Flashcards in Chapter 8 Deck (66):
What colour are Group 2 compounds?
White or colourless
What are Group 2?
Alkaline earth metals
Are group 2 hard or soft metals?
Soft metals with low melting points
Are group 2 reactive or non reactive?
Reactive so usually found in compounds
What do Group 2 react with?
They undergo REDOX reactions with oxygen, water and dilute acids
What are Group 2 known as?
What happens to Group 2 electron configurations during a reaction?
They react by loosing their outer 2 electrons to form 2+ ions
What type of agents are group 2 elements? What does that mean?
Reducing agents: a substance that causes another species to be reduced
What is produced when a Group 2 metal reacts with water?
They form an alkaline hydroxide and hydrogen gas
What can be observed when Group 2 elements react with water?
Fizzing/ effervescence and the solid dissapears
How does reactivity change down the group?
Reactivity increases down Group 2
What is observed during the REDOX reaction with oxygen and a halogen?
Burns with a bright white flame and white powder is produced
What is formed and seen when a halogen reacts with a dilute acid?
A salt is formed in addition to hydrogen gas, fizzing/ effervescence is seen and the solid disspears
How is shielding and atomic radius effected down Group 2?
How is nuclear attraction effected down Group 2?
How is reactivity effected down Group 2?
How is the first ionisation energy effected down group 2?
What is produced when group 2 oxides react with water?
What is the typical pH of a Group 2 oxide?
Between pH 10-12
Are Group 2 oxides soluble? What happens when the solution becomes saturated?
Only slightly in water, once saturated a solid white precipitate forms
How is solubility in water effected by going down Group 2?
Increases down the group
How is alkalinity effected going down Group 2?
How is pH effected by going down Group 2?
What is a use for calcium hydroxide?
Reduce soil acidity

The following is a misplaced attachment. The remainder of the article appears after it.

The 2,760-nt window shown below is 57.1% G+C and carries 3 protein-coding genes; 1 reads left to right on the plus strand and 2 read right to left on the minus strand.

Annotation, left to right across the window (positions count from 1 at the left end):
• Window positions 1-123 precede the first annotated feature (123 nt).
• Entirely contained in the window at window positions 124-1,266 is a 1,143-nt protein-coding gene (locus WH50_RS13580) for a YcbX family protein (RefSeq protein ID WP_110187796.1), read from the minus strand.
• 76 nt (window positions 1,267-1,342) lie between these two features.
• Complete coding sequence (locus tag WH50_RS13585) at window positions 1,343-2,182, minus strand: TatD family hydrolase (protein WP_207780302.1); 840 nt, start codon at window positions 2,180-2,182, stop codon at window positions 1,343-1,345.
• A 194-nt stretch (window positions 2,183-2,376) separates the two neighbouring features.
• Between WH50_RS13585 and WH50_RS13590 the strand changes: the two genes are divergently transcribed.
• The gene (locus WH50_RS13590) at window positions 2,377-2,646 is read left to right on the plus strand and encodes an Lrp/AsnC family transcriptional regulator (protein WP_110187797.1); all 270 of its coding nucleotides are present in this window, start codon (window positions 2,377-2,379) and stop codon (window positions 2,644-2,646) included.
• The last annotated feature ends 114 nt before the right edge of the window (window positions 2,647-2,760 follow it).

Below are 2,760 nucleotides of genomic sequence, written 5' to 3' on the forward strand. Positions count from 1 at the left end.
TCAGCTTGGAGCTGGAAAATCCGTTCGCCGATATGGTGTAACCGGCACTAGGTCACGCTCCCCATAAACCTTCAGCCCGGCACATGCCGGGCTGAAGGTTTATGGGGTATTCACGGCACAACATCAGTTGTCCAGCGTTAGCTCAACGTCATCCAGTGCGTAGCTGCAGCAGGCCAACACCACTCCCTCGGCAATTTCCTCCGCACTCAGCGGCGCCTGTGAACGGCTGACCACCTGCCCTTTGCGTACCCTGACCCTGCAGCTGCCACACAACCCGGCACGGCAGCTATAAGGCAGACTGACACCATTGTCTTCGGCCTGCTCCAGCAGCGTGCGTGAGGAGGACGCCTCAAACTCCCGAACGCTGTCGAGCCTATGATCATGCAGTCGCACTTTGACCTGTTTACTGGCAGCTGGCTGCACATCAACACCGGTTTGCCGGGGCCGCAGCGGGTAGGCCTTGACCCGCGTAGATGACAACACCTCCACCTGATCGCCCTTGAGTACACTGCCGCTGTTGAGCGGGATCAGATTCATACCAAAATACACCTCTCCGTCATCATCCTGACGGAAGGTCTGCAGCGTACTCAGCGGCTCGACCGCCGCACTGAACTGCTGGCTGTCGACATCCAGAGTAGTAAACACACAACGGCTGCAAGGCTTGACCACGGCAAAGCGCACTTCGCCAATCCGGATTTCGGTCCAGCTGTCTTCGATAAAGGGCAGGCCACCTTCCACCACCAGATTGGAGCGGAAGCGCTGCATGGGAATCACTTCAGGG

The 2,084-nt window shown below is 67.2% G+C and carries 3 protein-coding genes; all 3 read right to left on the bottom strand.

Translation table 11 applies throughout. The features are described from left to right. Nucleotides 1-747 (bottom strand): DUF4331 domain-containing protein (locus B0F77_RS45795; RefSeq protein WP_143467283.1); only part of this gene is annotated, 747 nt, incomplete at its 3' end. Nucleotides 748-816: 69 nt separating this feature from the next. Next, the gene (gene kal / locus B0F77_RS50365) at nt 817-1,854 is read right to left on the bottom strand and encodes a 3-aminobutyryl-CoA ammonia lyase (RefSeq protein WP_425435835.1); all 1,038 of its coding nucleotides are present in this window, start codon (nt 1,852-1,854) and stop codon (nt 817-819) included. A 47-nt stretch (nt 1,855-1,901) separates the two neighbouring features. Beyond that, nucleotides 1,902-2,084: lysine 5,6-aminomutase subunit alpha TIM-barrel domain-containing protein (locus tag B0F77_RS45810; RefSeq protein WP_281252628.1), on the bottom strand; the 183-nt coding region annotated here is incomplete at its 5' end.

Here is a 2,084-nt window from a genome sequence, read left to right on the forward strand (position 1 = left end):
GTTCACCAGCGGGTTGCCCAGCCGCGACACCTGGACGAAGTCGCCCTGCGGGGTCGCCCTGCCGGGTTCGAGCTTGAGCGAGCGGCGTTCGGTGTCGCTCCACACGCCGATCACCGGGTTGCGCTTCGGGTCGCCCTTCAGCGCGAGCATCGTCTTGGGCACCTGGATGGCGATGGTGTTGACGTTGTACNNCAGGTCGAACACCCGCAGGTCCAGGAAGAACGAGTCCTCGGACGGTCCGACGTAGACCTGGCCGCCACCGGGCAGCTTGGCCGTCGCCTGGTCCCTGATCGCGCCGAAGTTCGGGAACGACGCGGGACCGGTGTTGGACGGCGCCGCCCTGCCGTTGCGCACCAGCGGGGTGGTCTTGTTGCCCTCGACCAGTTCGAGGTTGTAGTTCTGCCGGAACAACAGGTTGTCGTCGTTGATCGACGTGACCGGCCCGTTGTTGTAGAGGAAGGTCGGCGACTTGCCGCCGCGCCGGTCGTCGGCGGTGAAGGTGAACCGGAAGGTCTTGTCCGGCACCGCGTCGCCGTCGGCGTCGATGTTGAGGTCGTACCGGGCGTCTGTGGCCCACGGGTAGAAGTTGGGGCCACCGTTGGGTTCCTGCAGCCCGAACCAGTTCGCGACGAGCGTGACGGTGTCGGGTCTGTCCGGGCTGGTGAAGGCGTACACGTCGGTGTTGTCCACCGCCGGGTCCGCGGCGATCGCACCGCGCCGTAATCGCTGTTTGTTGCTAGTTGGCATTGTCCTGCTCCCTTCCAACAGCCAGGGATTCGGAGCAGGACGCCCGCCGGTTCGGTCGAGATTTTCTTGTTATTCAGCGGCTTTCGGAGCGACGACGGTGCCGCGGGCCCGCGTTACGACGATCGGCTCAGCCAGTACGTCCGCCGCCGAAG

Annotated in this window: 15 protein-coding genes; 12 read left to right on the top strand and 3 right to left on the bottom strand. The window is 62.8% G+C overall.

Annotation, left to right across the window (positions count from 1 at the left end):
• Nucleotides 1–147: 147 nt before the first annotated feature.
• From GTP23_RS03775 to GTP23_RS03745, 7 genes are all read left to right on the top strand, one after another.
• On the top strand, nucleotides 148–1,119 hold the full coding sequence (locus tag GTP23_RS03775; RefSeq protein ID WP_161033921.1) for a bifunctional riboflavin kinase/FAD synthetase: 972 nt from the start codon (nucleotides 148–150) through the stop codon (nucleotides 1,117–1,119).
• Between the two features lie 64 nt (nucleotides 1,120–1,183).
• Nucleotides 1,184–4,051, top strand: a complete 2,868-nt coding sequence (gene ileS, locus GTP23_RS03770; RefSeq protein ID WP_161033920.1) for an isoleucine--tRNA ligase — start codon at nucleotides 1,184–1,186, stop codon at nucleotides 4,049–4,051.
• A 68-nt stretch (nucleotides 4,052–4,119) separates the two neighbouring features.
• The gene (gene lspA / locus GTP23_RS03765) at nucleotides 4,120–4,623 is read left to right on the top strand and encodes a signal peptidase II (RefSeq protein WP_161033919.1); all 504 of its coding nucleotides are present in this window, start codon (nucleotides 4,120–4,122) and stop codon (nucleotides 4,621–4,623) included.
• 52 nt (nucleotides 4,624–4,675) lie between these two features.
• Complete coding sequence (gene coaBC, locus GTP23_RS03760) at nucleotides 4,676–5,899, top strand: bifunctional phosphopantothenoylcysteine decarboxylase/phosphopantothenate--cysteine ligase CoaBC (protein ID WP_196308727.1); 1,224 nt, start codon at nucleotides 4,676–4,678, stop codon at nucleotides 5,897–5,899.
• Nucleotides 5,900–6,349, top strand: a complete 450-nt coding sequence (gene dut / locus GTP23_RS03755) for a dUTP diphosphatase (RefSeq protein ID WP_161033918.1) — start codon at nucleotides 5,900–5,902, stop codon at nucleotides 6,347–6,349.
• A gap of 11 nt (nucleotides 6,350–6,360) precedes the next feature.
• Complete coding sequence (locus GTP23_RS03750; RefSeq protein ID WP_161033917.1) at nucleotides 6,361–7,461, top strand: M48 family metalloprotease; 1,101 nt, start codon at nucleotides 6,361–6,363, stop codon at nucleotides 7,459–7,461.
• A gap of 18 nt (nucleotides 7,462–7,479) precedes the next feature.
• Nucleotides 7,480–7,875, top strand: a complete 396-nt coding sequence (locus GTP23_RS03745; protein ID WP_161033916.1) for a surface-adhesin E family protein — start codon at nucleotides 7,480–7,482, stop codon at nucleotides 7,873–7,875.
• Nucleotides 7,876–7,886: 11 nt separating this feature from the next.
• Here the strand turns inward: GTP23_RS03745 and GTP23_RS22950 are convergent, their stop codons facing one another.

What is a use for magnesium hydroxide?
Neutralising excess HCl in the stomach
What is the outermost shell configuration for halogens?
Are halogens atomic or diatomic?
How stable are halogen as a element?
Very unstable to they are mostly found in metal compounds
What temperature can halogens be found?
What is the room temperature appearance of F2?
Pale yellow gas
What is the room temperature appearance of Cl2?
Pale green gas
What is the room temperature appearance of I2?
Red- Brown liquid
What is the room temperature appearance of Br2?
Shiny grey-black solid
What is the room temperature appearance of At2?
Never been seen
How are London forces effected down group 7?
Increased in strength
How is the energy required to break intermolecular bonds effected down group 7?
The bonds are stronger so more energy is required
How is boiling point effected down group 7?
How is the number of electrons effected down group 7?
What colour is solutions of halogens?
They all form different colours
Are halogens polar?
No they are non-polar so more soluble in non polar solvents like alkanes
What is the colour of Chlorine in water?
Very pale yellow
What is the colour of Bromine in water?
What is the colour of Iodine in water?
What is the colour of Chlorine in an alkane?
What is the colour of Bromine in an alkane?
What is the colour of Iodine in an alkane?
Why do two layers form if water are cyclohexane are mixed?
They are immiscible
What type of agent are halogen and what does this mean?
Halogen react by gaining an electron so are oxidising agents: they oxidise another species
Why does the halogens oxidising agent decrease down group 7?
Down the group the atomic radius and shielding increase, nuclear attraction decreases so ability to gain an electron decreases
A single element is both oxidised and reduced in the same reaction
What colour is the precipitate produced by AgCl (s) and silver nitrate?
What colour is the precipitate produced by AgBr (s) and silver nitrate?
What colour is the precipitate produced by AgI (s) and silver nitrate?
What 4 things can you observe during a reaction?
2. Colour change
How can SO4 2- be identified?
By precipitation with Ba2+ (aq)
How can CO3 2- be identified?
By reaction with H+ (aq) to form CO2(g)
How can Cl-, Br-, I- be identified?
By precipitation with Ag+ (aq) / solubility in NH3 solution
How can NH4+ be identified?
Warm with NaOH(aq) to form NH3
What test can be used to identify the Carbonate ion, CO3 2- ?
Add a few drops of dilute nitric acid
Observe effervescence due to CO2 gas
What test can be used to identify the Sulfate ion, SO4 2-?
Add an equal volume of barium nitrate (aq)
Observe a white precipitate of barium nitrate
What test can be used to identify the Chloride ion, Cl-?
Add an equal volume of silver nitrate
observe a white precipitate of silver chloride ( soluble in ammonia solution)
What test can be used to identify the Bromide ion, Br-?
Add an equal volume of silver nitrate (aq)
Observe a cream precipitate of silver bromide (soluble in concentrated ammonia solution)
What test can be used to identify the Iodide ion, I-?
Add an equal volume of aqueous silver nitrate
Observe a yellow precipitate of silver iodide ( in both dilute and concentrated ammonia solution)
What test can be used to identify the Ammonium ion, NH4+?
Warm with dilute sodium hydroxide and test any gas given off with damp red litmus paper.
Observe gas (ammonia) which turns litmus paper blue
Why must some ion tests be carried out in a specific order?
In order to avoid false positive results